Coffee – book it.
If a candidate’s experience matches what you’re looking for, it’s okay to take a meeting. What’s 30 minutes to an hour of your time to speak with someone you might actually end up bringing in for a few interview rounds and the hire? Pick their brain with the intention of tuning out any biases you may have potentially placed by simply seeing their job-to-job-to-job movement on their resume or profile.
What you’re looking for is a clear understanding to the question, “Why us?”
This is key to getting a better understanding of a candidate’s background, hearing out the reason they left their previous company, and learning what makes your company different. Did they do homework on your organization? Do they know who your competitors are? How interested or excited are they about solving the problems your company is working on, and identifying problems the team has yet to discover?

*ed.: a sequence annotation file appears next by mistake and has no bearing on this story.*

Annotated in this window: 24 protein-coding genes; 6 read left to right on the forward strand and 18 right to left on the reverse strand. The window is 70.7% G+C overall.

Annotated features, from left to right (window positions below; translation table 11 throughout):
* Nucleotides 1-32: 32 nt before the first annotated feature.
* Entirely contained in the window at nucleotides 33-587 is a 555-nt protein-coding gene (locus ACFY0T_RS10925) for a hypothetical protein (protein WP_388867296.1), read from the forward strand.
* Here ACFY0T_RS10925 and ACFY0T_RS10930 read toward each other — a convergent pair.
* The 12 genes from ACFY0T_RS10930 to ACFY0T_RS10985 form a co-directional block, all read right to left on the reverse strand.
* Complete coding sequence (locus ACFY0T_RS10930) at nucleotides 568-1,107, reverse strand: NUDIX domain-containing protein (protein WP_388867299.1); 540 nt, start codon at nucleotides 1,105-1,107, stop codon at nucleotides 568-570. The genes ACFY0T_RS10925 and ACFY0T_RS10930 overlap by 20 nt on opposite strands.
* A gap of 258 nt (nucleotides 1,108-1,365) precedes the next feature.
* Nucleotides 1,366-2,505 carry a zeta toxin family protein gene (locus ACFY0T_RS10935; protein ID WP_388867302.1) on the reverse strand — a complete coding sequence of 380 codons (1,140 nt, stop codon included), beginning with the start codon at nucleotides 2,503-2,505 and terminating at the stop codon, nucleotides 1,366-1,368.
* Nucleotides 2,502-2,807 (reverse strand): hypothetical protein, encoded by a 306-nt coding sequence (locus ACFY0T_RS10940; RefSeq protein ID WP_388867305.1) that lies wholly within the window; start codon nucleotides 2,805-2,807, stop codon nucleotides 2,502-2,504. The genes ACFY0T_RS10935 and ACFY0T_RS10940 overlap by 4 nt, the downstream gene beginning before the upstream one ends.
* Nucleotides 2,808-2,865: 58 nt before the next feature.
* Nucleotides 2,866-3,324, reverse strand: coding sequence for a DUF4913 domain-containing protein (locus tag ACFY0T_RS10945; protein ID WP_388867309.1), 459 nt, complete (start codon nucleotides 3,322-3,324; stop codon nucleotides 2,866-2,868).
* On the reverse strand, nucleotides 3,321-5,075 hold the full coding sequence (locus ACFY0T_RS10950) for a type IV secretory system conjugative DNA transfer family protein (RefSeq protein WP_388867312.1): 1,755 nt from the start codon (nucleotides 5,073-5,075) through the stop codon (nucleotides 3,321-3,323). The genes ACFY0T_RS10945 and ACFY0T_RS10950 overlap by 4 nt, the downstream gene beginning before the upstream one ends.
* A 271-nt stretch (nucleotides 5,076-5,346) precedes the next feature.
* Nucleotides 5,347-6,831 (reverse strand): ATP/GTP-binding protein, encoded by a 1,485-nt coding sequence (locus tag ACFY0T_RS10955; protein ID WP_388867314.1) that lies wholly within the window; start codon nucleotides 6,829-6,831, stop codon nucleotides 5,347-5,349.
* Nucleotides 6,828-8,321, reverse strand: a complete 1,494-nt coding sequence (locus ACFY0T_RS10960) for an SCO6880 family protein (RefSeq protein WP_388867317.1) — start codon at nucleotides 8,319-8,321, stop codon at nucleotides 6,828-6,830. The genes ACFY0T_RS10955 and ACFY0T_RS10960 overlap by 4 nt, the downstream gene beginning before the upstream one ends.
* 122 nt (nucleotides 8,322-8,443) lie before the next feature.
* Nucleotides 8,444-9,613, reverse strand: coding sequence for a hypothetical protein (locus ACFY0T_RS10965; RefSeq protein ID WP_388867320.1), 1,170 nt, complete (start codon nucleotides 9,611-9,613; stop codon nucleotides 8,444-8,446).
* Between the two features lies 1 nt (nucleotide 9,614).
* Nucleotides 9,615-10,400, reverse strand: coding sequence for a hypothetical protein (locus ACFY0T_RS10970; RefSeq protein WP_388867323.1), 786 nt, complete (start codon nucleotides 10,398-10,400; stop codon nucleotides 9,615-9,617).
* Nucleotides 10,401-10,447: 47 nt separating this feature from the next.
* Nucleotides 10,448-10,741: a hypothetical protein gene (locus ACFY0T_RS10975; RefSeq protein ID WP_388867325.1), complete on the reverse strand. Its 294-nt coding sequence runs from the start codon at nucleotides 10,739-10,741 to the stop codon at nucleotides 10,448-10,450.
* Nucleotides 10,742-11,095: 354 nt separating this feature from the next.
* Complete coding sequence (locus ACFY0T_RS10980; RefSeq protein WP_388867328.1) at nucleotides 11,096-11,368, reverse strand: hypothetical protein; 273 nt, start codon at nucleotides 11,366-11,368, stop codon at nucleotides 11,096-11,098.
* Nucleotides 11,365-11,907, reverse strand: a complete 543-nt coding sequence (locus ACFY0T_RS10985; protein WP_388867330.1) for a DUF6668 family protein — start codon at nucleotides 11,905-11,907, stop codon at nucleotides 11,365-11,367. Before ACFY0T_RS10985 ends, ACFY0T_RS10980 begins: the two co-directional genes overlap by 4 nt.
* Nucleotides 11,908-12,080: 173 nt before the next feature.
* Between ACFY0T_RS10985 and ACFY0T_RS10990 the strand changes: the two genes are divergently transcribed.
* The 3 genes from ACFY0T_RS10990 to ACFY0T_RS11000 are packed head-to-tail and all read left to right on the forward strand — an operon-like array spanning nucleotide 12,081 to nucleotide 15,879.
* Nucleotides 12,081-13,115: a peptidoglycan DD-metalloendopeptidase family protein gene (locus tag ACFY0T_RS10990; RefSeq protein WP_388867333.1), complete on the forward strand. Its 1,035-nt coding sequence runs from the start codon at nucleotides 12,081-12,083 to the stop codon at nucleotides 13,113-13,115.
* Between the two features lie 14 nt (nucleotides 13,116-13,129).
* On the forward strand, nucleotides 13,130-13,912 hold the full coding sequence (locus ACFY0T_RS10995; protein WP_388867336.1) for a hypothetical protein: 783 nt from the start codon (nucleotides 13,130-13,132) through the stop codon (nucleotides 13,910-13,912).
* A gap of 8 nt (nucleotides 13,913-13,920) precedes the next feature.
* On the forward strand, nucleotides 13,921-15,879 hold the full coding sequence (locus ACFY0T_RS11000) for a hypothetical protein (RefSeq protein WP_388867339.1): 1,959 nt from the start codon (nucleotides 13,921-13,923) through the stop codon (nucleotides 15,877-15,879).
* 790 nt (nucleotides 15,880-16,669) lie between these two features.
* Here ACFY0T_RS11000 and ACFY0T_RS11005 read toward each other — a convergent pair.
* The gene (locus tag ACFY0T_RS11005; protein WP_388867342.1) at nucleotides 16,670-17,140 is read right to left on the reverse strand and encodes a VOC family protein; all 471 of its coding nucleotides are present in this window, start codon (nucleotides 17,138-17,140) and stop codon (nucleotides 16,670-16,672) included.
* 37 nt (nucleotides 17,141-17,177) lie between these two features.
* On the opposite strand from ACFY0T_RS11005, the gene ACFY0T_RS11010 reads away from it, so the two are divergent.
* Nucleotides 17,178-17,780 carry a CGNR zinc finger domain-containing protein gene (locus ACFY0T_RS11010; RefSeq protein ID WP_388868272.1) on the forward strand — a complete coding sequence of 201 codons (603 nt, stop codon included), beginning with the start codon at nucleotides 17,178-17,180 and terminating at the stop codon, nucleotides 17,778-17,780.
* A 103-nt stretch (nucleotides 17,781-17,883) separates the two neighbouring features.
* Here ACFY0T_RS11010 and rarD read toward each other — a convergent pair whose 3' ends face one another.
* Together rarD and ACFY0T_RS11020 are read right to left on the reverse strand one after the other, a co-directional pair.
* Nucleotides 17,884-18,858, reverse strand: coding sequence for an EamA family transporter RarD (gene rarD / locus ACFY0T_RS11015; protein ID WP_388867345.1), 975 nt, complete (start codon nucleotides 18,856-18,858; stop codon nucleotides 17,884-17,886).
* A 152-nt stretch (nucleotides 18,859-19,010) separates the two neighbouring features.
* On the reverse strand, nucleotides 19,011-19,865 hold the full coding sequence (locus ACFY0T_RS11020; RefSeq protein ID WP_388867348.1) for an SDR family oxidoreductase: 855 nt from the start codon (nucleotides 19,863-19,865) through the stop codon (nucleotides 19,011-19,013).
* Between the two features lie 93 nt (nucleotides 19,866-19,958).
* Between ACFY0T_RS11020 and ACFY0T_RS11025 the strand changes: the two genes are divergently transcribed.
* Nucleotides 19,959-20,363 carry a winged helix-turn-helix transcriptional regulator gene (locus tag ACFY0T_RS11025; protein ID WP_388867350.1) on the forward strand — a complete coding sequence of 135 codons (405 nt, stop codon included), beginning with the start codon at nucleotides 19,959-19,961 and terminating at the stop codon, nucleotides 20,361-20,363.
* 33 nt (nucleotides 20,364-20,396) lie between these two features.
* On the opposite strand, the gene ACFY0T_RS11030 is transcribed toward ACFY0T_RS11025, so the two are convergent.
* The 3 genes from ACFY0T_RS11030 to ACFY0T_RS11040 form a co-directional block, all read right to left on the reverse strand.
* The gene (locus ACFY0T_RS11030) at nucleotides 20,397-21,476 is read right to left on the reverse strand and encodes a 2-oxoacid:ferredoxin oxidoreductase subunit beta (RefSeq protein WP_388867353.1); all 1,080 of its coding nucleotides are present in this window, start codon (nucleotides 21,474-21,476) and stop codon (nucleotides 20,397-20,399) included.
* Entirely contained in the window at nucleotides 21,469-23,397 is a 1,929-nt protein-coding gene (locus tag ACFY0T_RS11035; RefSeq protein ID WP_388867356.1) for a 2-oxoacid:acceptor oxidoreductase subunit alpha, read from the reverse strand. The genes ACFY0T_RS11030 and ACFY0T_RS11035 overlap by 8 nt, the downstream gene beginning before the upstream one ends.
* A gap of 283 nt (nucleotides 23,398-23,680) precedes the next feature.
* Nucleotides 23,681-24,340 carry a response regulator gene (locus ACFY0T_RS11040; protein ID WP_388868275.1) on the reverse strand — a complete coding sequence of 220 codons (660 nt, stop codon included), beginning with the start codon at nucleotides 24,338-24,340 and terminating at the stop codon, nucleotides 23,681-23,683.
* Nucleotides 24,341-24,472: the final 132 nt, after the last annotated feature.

Poke around their decision for shifting over to another company, and ask what about their previous role kept them from staying with the team for a longer time. Do they tell a compelling story that illustrates their thought and work processes, and can these narratives be verified by their references? While it’s illegal to ask certain questions about a candidate’s personal life, listen for common instances like a bad culture fit, misaligned job expectations, and if the candidate chooses to bring it up, any family-related issues that required them to leave their job.
Experience entails extra inquiry.
Did you know 91% of Millennials expect to stay in the same role for less than three years? That means throughout their working lives, these employees will have anywhere between 15 and 20 jobs, for reasons ranging from their desire to get a diverse mix of work experience to the trial-and-error that comes with the hunt for finding a fulfilling career – but even the idea of that is fleeting.